We saw only one kayaker and two other boats on the lake the whole day. It was peaceful, quiet, and like heaven on earth. The day was sunny and only a few small clouds dared to break the dominance of the blue skies. It eventually did get above freezing outside, but not much. Thank goodness for the sun and the lack of strong winds.

Back at Noel’s house, I couldn’t wait to see the photographs, and as we looked at them on his computer, I must say that I have never heard Noel laugh so hard in all the time I’ve known him. Of course, I found myself laughing, too. I think you know why. (Can you say “Dumb Donald” from Fat Albert?) I didn’t even post all the photos, either (to that end, thank goodness). :p

Noel, it's always good times fishing with you. Has been for two years now.

I would have to say that if you haven’t fished Canadice Lake, you should. It’s entirely different than the other Finger Lakes without the shoreline development, tons of people, and big boats racing around. With just a little knowledge of Smallmouth seasonal behavior, the right gear and plenty of layers of clothing, this lake produces “Erie-esque” numbers and quality this time of year. Hey, if you’re really good, you don’t even have to bring a depthfinder!

Good fishing to you!

Tight Lines…
 

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great job........ rob/noel....you both had some adverse
conditions to say the least....but still managed to put together
a solid plan of attack....and with fantastic results... :beerchug:
 

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Rob, what can I say another top notch report!

Rob what you have experienced is what I have often experienced. I am a Long Island boy that until recently have been fishing without a depth finder and have had to make due. On most LI lakes they are all shallow(8 feet or less) and no smallies so it is not nearly as bad but I vacation in the adirondacks where there are a lot of cool little lakes with large depths and smallies and it is hard figuring out what to do without knowledge of what is under you. Next year those Adirondack fish will not know what hit them because I'm going up with a depth finder.........LOL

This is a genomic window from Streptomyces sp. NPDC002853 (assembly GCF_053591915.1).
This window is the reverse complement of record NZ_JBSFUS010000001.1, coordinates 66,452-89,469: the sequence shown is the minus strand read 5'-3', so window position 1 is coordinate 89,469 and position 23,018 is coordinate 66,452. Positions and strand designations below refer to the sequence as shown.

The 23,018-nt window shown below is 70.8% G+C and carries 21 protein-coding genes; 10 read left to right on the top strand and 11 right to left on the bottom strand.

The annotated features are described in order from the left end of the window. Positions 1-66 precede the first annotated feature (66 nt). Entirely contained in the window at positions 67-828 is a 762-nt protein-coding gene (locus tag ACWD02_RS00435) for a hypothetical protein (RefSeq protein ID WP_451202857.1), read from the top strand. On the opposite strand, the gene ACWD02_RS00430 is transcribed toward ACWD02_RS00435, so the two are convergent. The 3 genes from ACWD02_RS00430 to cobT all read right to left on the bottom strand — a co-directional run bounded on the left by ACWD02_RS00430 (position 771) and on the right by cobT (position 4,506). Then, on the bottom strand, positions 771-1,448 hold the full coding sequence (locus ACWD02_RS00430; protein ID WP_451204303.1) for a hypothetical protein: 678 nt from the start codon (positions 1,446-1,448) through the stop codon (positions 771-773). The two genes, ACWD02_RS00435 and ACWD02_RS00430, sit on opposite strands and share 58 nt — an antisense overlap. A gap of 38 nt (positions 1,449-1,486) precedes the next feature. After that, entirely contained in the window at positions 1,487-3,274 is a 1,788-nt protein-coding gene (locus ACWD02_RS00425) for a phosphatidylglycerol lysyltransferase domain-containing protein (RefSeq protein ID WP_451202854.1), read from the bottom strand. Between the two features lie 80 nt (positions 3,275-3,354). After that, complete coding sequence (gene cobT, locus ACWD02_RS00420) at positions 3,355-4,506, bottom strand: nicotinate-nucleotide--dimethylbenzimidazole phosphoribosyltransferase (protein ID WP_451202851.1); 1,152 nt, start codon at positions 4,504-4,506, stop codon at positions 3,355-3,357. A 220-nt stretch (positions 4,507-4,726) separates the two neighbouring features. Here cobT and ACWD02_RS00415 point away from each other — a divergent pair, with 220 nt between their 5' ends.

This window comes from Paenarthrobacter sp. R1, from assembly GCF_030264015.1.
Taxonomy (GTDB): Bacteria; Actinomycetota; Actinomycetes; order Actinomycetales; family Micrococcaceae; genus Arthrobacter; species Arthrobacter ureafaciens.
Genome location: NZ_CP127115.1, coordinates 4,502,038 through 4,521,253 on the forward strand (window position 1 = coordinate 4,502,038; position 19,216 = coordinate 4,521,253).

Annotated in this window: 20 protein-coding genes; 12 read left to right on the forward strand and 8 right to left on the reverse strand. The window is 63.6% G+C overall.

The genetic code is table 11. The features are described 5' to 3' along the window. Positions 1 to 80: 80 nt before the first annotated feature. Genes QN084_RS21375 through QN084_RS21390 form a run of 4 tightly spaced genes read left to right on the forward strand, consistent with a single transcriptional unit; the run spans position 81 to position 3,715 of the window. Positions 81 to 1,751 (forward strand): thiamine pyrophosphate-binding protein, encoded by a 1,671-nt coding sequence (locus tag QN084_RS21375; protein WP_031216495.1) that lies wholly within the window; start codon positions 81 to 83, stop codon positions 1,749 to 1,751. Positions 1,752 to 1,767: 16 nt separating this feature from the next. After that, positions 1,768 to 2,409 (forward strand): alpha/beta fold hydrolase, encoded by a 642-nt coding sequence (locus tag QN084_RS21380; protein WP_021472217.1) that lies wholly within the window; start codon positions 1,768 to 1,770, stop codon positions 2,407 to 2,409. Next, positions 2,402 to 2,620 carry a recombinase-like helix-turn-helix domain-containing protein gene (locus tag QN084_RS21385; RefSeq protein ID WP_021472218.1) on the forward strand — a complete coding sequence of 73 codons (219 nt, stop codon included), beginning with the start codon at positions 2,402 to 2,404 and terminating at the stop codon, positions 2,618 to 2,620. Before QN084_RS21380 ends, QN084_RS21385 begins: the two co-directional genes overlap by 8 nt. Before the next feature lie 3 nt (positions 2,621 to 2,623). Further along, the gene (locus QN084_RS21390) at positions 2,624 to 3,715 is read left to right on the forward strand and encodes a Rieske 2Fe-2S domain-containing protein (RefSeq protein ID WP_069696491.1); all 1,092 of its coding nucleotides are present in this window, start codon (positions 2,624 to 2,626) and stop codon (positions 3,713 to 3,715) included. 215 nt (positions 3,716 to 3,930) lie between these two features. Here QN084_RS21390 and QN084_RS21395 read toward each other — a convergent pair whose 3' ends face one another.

Again, Great Report Rob! - Joe
 

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unbelievable

Great report on a great fishing day, Rob and Noel. It shows your resourcefullness trying to figure out the depth and locating the fish with your baits , instead of relying on electronics.

It can be done!

Us downstaters , and especially us Long Islanders are very jealous of your bountiful smallies. Beautiful fish, boys. Betcha the fishing made you forget the frigid temps.

Joe
 

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yes, it is absolute torture for us downstate boyz to see all these unbelievable bronze pics......

you guys are certainly blessed with these waters that produce so well this late in the season....

right now , where I am, smallie possibilities are actually the best on the NYC reservoir system.......Rob, could you imagine if you had to fish that water with a ROWBOAT yesterday????

but you guys are fantastic, Rob, you are the man with the Plan, and what can we say about Noel.....

thanks for the great report
 

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Re: Canadice Lake Revisited - Good Times & "Cool" Pics, 11-9-03 (A Long Post)

Rob J in WNY said:
Between both Noel and I nearly falling into the cold water on two separate occasions, and a damaged trailer bunk, I’d say we did it well!
Geesh, sounds like something Ted would do!!! :D Sorry, Ted, just too much fun!


It would be a blast to have a Tx on that lake. Such a shame to have it so underutilized. Great report and well done!!!

Seth v
 

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Great job Guys! I have to say, as I was drinking my morning coffee, reading the paper, and then cleaning the garage, I thought about whether you two decided to go, despite the weather. It must have mighty cold! I have only fished Canadice lake once by kayak, but I think I might try to get there more often in the spring. You guys tackled all the conditions, and really had a great day. Rob, please note that i DID NOT say anything about the pics!:D